Learn how to properly maintain and adjust grapple skidder snubbers and why it is so important to do so.
— Rick Routliffe, Tigercat service representative
The snubber serves a very important function for grapple skidders. It prevents the grapple from swinging wildly and causing damage to the boom structure or grapple. The snubber is essentially a brake and it uses friction to control excessive grapple movement.
Snubber devices require regular maintenance and occasional adjustment in order to ensure optimal performance and service life. There are two styles of snubbers that can be found on
Tigercat skidders. Until recently all Tigercat grapples used either 300 or 500 series Quadco snubbers.
Over the last couple of years Tigercat has switched over to a friction disc type snubber. Regardless of which style of snubber you may have on your machine, two elements are required to keep the snubber in good working order: grease and proper adjustment.
Grease. While snubbers use friction to control grapple motion, they depend on grease to minimize wear of the friction components. All snubbers require adequate greasing every eight hours.
Grease should be applied until it begins to purge. If you have not seen grease purge from the snubber, there may not be enough grease in the unit to ensure the friction components are adequately lubricated. Failing to provide adequate lubrication to the snubber friction components will result in premature component failure.
Adjustment. When a snubber is properly adjusted it will stop the grapple within one full swing. Once properly adjusted the grapple should hang at approximately a five degree angle when the boom is lifted off the ground.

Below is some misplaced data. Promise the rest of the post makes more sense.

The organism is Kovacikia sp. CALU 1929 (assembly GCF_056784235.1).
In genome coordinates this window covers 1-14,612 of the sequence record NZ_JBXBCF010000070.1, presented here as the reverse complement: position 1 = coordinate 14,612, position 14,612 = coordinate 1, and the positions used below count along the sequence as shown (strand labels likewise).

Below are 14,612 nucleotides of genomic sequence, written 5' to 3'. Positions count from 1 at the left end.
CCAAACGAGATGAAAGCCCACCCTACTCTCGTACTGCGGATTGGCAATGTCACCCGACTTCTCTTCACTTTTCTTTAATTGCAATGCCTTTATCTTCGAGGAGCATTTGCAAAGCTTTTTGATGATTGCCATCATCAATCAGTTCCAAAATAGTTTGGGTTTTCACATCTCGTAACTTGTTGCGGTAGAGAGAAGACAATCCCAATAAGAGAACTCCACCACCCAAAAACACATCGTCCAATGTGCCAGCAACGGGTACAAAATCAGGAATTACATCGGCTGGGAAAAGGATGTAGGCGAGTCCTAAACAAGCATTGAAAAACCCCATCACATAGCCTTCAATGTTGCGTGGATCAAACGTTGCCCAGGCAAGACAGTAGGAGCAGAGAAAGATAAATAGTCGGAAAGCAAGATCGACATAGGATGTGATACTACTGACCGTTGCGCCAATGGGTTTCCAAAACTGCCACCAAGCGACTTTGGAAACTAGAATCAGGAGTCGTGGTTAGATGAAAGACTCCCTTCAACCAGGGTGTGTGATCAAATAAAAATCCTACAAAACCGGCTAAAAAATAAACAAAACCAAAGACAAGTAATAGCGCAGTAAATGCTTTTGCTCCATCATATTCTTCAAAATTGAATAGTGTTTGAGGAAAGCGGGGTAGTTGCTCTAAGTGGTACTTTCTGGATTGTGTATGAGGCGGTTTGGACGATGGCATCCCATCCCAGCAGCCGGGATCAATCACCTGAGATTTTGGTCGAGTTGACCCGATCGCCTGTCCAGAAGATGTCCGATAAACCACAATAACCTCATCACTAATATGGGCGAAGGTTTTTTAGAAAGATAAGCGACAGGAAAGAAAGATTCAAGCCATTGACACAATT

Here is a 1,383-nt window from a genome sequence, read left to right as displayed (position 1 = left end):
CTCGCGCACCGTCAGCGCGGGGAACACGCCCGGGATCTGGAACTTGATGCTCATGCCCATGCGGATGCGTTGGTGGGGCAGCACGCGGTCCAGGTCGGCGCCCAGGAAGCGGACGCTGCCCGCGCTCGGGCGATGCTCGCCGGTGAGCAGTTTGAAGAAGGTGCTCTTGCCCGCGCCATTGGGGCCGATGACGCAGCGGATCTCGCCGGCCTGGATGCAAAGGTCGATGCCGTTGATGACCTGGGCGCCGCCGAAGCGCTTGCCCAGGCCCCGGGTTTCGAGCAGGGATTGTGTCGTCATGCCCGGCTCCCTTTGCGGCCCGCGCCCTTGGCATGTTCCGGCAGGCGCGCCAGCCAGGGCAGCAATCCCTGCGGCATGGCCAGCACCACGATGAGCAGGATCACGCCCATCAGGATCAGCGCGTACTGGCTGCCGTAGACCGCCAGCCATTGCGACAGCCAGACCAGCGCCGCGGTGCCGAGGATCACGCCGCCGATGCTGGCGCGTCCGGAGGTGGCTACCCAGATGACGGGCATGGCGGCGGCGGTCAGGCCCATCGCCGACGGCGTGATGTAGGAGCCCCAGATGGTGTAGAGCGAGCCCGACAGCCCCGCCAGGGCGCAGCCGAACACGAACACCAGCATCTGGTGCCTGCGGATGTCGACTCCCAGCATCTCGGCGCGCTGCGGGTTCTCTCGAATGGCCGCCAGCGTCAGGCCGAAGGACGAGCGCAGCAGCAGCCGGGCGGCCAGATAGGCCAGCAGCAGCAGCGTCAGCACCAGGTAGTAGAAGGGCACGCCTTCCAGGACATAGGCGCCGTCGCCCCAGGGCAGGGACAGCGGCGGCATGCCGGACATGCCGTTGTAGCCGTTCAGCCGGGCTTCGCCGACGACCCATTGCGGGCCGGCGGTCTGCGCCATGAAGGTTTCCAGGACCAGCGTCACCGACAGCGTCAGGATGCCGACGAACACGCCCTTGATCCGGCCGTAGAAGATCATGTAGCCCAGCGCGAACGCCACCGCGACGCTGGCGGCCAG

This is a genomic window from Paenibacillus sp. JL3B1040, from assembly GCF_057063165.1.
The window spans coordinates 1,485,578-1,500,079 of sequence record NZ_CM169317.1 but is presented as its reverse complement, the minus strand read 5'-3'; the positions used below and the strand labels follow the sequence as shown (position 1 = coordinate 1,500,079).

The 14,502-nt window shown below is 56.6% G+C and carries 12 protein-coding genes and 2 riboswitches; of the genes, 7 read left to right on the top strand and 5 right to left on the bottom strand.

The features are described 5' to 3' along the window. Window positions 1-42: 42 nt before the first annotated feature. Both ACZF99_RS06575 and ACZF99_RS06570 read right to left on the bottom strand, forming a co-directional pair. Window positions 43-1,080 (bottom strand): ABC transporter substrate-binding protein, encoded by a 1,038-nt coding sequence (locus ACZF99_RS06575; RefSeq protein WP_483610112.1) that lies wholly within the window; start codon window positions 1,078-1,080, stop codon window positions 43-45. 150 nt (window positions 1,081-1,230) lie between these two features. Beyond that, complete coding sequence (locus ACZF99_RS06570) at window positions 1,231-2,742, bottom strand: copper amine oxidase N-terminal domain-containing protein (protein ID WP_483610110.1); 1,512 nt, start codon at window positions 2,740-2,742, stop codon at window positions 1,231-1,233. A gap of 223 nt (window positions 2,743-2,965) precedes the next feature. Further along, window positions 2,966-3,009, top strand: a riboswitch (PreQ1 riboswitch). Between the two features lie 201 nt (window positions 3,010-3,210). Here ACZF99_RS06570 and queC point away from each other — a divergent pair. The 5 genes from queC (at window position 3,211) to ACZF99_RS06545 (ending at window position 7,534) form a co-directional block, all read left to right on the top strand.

Field observations indicate there is a very common tendency to over-tighten the snubber. We often see snubbers tightened so much that when the boom is lifted the grapple hangs at a 25–30 degree angle. This will cause a couple of potentially serious problems.
First, when the snubber is this tight the friction components are forced together squeezing the grease out from between them. Since there is now inadequate lubrication in the snubber, the friction components will wear prematurely.
Second, the forces arising from regular machine operation normally cause the grapple to swing. If the snubber is too rigid, those forces are instead transferred and exerted onto the boom. Over time this could compromise the structural integrity of the boom system.
To avoid premature snubber failures and to protect the skidder boom system components, ensure that the snubber is greased daily and properly adjusted so that it rests at no greater than a five degree angle when the boom is lifted.